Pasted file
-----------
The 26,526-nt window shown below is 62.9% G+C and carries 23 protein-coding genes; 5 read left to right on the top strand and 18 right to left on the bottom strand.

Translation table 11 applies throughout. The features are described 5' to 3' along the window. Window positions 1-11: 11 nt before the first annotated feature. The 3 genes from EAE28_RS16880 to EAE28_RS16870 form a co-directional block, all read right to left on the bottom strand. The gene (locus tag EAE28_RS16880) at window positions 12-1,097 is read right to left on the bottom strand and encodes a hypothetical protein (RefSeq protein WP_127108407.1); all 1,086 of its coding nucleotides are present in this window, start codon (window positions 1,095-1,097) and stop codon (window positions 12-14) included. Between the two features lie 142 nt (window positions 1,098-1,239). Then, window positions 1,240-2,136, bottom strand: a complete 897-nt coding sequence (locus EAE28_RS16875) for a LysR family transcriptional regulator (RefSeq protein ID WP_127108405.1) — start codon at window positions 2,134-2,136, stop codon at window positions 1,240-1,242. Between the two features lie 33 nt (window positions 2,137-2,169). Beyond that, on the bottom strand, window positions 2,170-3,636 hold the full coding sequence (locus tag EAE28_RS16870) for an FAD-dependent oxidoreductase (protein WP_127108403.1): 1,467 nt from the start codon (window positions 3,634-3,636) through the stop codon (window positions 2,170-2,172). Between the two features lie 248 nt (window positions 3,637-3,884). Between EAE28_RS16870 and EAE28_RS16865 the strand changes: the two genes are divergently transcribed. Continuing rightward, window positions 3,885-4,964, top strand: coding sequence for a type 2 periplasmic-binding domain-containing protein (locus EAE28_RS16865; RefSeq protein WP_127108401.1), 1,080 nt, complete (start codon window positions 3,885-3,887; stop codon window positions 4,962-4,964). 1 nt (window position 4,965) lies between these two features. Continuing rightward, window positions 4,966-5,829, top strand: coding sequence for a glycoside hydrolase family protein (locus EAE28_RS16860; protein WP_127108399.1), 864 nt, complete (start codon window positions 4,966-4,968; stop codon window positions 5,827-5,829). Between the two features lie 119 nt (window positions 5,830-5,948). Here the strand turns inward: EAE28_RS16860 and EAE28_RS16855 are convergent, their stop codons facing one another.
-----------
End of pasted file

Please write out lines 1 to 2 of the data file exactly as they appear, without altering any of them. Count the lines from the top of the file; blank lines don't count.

The 26,526-nt window shown below is 62.9% G+C and carries 23 protein-coding genes; 5 read left to right on the top strand and 18 right to left on the bottom strand.

Translation table 11 applies throughout. The features are described 5' to 3' along the window. Window positions 1-11: 11 nt before the first annotated feature. The 3 genes from EAE28_RS16880 to EAE28_RS16870 form a co-directional block, all read right to left on the bottom strand. The gene (locus tag EAE28_RS16880) at window positions 12-1,097 is read right to left on the bottom strand and encodes a hypothetical protein (RefSeq protein WP_127108407.1); all 1,086 of its coding nucleotides are present in this window, start codon (window positions 1,095-1,097) and stop codon (window positions 12-14) included. Between the two features lie 142 nt (window positions 1,098-1,239). Then, window positions 1,240-2,136, bottom strand: a complete 897-nt coding sequence (locus EAE28_RS16875) for a LysR family transcriptional regulator (RefSeq protein ID WP_127108405.1) — start codon at window positions 2,134-2,136, stop codon at window positions 1,240-1,242. Between the two features lie 33 nt (window positions 2,137-2,169). Beyond that, on the bottom strand, window positions 2,170-3,636 hold the full coding sequence (locus tag EAE28_RS16870) for an FAD-dependent oxidoreductase (protein WP_127108403.1): 1,467 nt from the start codon (window positions 3,634-3,636) through the stop codon (window positions 2,170-2,172). Between the two features lie 248 nt (window positions 3,637-3,884). Between EAE28_RS16870 and EAE28_RS16865 the strand changes: the two genes are divergently transcribed. Continuing rightward, window positions 3,885-4,964, top strand: coding sequence for a type 2 periplasmic-binding domain-containing protein (locus EAE28_RS16865; RefSeq protein WP_127108401.1), 1,080 nt, complete (start codon window positions 3,885-3,887; stop codon window positions 4,962-4,964). 1 nt (window position 4,965) lies between these two features. Continuing rightward, window positions 4,966-5,829, top strand: coding sequence for a glycoside hydrolase family protein (locus EAE28_RS16860; protein WP_127108399.1), 864 nt, complete (start codon window positions 4,966-4,968; stop codon window positions 5,827-5,829). Between the two features lie 119 nt (window positions 5,830-5,948). Here the strand turns inward: EAE28_RS16860 and EAE28_RS16855 are convergent, their stop codons facing one another.